A. Tribespeople were comfortable forming personal relationships with merchants, who, like them, were bound by their promises to one another.
B. Because trade was not formally regulated, merchants were careful about whom they trusted and often conducted business with people they knew personally.
C. While trade among merchants relied somewhat on regulation, among tribes people trade was based on personal relationships and careful character evaluation.
D. Because tribespeople were bound only by their promises to one another, personal relationships were formed only after careful weighing of character.
Question 9 of 14: The word “ethic” in the passage is closest in meaning to
A. set of moral principles
B. division of labors
C. economic system
D. test of character
Question 10 of 14: According to paragraph 4, what choice did Middle Eastern merchants and artisans have that many other people have not had?
A. If they were unhappy in the mercantile environment, they could draw on personal connections to find a different kind of work.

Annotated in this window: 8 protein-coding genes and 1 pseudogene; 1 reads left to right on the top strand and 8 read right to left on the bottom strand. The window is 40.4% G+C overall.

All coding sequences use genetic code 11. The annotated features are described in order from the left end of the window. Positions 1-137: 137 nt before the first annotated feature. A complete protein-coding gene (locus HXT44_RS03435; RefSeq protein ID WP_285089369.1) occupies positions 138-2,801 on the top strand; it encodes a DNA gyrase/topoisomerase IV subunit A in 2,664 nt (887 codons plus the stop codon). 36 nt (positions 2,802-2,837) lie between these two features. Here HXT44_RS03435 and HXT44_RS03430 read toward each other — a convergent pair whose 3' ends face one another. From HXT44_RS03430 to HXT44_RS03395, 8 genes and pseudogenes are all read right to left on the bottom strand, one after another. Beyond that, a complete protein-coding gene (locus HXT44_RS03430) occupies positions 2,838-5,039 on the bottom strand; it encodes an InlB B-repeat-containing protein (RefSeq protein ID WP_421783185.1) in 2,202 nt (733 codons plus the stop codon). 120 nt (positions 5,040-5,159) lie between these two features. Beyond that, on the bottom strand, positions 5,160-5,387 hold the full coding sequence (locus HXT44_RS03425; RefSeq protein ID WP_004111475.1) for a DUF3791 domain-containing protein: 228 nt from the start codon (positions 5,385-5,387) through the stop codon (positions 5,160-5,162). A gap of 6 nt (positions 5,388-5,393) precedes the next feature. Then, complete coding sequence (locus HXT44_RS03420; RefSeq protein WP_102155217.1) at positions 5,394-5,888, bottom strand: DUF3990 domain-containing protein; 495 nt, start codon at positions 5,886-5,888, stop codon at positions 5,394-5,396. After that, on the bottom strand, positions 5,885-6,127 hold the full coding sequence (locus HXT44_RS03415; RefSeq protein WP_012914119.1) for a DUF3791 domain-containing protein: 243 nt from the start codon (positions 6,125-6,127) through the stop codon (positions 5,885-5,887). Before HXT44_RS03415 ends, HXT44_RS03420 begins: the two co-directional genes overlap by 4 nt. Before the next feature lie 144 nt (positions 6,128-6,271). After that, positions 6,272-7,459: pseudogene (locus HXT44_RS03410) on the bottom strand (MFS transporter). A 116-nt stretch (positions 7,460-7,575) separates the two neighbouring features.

B. They were allowed to assert their opinions without having to listen to aristocratic professions of moral superiority.
C. Following the example of the pastoralists, they could demand, and receive, better working conditions
D. If they didn’t like environment, they could move somewhere else.
Question 11 of 14: The word “intrinsically” in the passage is closest in meaning to Where would the sentence best fit?
Question 12 of 14: In paragraph 5, why does the author mention the new trade route opened up by Vasco da Gama’s fifteenth-century voyage around Africa?
A. To provide evidence that European seafarers took every opportunity to bypass Middle Eastern merchants
B. To present an instance in which Middle Eastern states lost money and power because of their reliance on long-distance trade
C. To argue this new route became necessary when European seafarers wanted to avoid Middle Eastern states whose central power had begun to erode
D. To explain how da Gama helped European traders avoid the dangerous predators prowling the areas surrounding Middle Eastern cities
Question 13 of 14: Look at the four squares █ that indicate where the following sentence could be added to the passage. Where would the sentence best fit?
For one thing, it created a demand for finished goods to be sold both
locally and abroad.
A. Production was generally in the hands of skilled individual artisans doing piecework under the tutelage of a master who was also the shop owner.
B. In these shops differences of rank were blurred as artisans and masters labored side by side in the same modest establishment, were usually members of the same guild and religious sect, lived in the same neighborhoods, and often had assumed (or real) kinship relationships.